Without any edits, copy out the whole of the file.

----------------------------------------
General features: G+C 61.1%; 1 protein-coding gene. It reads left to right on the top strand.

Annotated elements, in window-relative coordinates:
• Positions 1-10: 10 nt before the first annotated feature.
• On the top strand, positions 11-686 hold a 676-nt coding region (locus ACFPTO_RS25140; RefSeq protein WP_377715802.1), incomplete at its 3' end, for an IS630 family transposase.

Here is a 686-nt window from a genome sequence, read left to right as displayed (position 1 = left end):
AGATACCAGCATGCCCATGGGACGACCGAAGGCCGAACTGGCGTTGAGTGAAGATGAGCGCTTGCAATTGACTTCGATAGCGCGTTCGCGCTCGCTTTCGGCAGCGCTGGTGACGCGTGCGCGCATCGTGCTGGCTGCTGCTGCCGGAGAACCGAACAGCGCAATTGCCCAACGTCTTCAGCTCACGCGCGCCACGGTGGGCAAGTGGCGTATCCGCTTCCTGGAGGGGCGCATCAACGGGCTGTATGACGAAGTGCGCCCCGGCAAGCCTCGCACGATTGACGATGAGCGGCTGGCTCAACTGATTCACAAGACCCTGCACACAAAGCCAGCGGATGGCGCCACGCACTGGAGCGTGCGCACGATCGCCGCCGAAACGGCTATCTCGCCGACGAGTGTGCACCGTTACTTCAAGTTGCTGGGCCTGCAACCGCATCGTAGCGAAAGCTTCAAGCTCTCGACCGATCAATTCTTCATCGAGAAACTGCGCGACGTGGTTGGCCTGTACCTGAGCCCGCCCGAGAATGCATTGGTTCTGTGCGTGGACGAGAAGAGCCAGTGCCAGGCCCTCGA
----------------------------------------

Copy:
General features: G+C 61.1%; 1 protein-coding gene. It reads left to right on the top strand.

Annotated elements, in window-relative coordinates:
• Positions 1-10: 10 nt before the first annotated feature.
• On the top strand, positions 11-686 hold a 676-nt coding region (locus ACFPTO_RS25140; RefSeq protein WP_377715802.1), incomplete at its 3' end, for an IS630 family transposase.

Here is a 686-nt window from a genome sequence, read left to right as displayed (position 1 = left end):
AGATACCAGCATGCCCATGGGACGACCGAAGGCCGAACTGGCGTTGAGTGAAGATGAGCGCTTGCAATTGACTTCGATAGCGCGTTCGCGCTCGCTTTCGGCAGCGCTGGTGACGCGTGCGCGCATCGTGCTGGCTGCTGCTGCCGGAGAACCGAACAGCGCAATTGCCCAACGTCTTCAGCTCACGCGCGCCACGGTGGGCAAGTGGCGTATCCGCTTCCTGGAGGGGCGCATCAACGGGCTGTATGACGAAGTGCGCCCCGGCAAGCCTCGCACGATTGACGATGAGCGGCTGGCTCAACTGATTCACAAGACCCTGCACACAAAGCCAGCGGATGGCGCCACGCACTGGAGCGTGCGCACGATCGCCGCCGAAACGGCTATCTCGCCGACGAGTGTGCACCGTTACTTCAAGTTGCTGGGCCTGCAACCGCATCGTAGCGAAAGCTTCAAGCTCTCGACCGATCAATTCTTCATCGAGAAACTGCGCGACGTGGTTGGCCTGTACCTGAGCCCGCCCGAGAATGCATTGGTTCTGTGCGTGGACGAGAAGAGCCAGTGCCAGGCCCTCGA